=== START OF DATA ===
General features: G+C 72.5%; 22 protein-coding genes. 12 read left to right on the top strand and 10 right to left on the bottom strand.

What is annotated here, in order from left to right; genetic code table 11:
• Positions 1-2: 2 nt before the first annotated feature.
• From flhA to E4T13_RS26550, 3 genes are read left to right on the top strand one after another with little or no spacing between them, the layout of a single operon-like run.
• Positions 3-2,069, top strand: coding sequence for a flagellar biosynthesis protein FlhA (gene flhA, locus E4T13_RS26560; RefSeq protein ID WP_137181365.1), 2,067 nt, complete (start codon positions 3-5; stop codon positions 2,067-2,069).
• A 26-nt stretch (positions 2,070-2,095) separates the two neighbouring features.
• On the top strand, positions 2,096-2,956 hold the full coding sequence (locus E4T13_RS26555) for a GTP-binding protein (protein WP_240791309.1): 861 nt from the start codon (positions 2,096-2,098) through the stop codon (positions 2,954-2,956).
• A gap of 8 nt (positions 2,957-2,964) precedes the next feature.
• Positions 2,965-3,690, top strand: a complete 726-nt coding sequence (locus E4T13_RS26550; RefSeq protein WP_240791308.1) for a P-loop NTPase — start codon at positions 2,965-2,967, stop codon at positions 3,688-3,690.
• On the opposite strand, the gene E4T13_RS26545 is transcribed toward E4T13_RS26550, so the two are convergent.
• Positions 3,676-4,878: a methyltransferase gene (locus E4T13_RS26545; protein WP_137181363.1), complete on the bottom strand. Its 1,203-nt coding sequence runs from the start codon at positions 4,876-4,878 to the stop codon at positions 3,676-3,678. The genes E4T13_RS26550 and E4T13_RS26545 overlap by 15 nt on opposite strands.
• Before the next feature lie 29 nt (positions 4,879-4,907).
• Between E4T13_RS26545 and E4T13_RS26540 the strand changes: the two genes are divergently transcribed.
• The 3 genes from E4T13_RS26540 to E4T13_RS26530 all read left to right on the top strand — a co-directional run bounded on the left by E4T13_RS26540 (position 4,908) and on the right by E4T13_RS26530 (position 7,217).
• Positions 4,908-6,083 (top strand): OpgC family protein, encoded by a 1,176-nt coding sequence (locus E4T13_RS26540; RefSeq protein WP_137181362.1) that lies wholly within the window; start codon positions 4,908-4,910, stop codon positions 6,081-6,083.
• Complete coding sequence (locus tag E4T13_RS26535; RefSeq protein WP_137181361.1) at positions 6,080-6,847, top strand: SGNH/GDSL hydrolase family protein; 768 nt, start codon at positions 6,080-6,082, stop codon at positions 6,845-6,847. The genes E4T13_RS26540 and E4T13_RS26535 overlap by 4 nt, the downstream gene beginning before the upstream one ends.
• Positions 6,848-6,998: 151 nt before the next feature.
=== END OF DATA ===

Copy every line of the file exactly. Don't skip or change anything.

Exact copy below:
General features: G+C 72.5%; 22 protein-coding genes. 12 read left to right on the top strand and 10 right to left on the bottom strand.

What is annotated here, in order from left to right; genetic code table 11:
• Positions 1-2: 2 nt before the first annotated feature.
• From flhA to E4T13_RS26550, 3 genes are read left to right on the top strand one after another with little or no spacing between them, the layout of a single operon-like run.
• Positions 3-2,069, top strand: coding sequence for a flagellar biosynthesis protein FlhA (gene flhA, locus E4T13_RS26560; RefSeq protein ID WP_137181365.1), 2,067 nt, complete (start codon positions 3-5; stop codon positions 2,067-2,069).
• A 26-nt stretch (positions 2,070-2,095) separates the two neighbouring features.
• On the top strand, positions 2,096-2,956 hold the full coding sequence (locus E4T13_RS26555) for a GTP-binding protein (protein WP_240791309.1): 861 nt from the start codon (positions 2,096-2,098) through the stop codon (positions 2,954-2,956).
• A gap of 8 nt (positions 2,957-2,964) precedes the next feature.
• Positions 2,965-3,690, top strand: a complete 726-nt coding sequence (locus E4T13_RS26550; RefSeq protein WP_240791308.1) for a P-loop NTPase — start codon at positions 2,965-2,967, stop codon at positions 3,688-3,690.
• On the opposite strand, the gene E4T13_RS26545 is transcribed toward E4T13_RS26550, so the two are convergent.
• Positions 3,676-4,878: a methyltransferase gene (locus E4T13_RS26545; protein WP_137181363.1), complete on the bottom strand. Its 1,203-nt coding sequence runs from the start codon at positions 4,876-4,878 to the stop codon at positions 3,676-3,678. The genes E4T13_RS26550 and E4T13_RS26545 overlap by 15 nt on opposite strands.
• Before the next feature lie 29 nt (positions 4,879-4,907).
• Between E4T13_RS26545 and E4T13_RS26540 the strand changes: the two genes are divergently transcribed.
• The 3 genes from E4T13_RS26540 to E4T13_RS26530 all read left to right on the top strand — a co-directional run bounded on the left by E4T13_RS26540 (position 4,908) and on the right by E4T13_RS26530 (position 7,217).
• Positions 4,908-6,083 (top strand): OpgC family protein, encoded by a 1,176-nt coding sequence (locus E4T13_RS26540; RefSeq protein WP_137181362.1) that lies wholly within the window; start codon positions 4,908-4,910, stop codon positions 6,081-6,083.
• Complete coding sequence (locus tag E4T13_RS26535; RefSeq protein WP_137181361.1) at positions 6,080-6,847, top strand: SGNH/GDSL hydrolase family protein; 768 nt, start codon at positions 6,080-6,082, stop codon at positions 6,845-6,847. The genes E4T13_RS26540 and E4T13_RS26535 overlap by 4 nt, the downstream gene beginning before the upstream one ends.
• Positions 6,848-6,998: 151 nt before the next feature.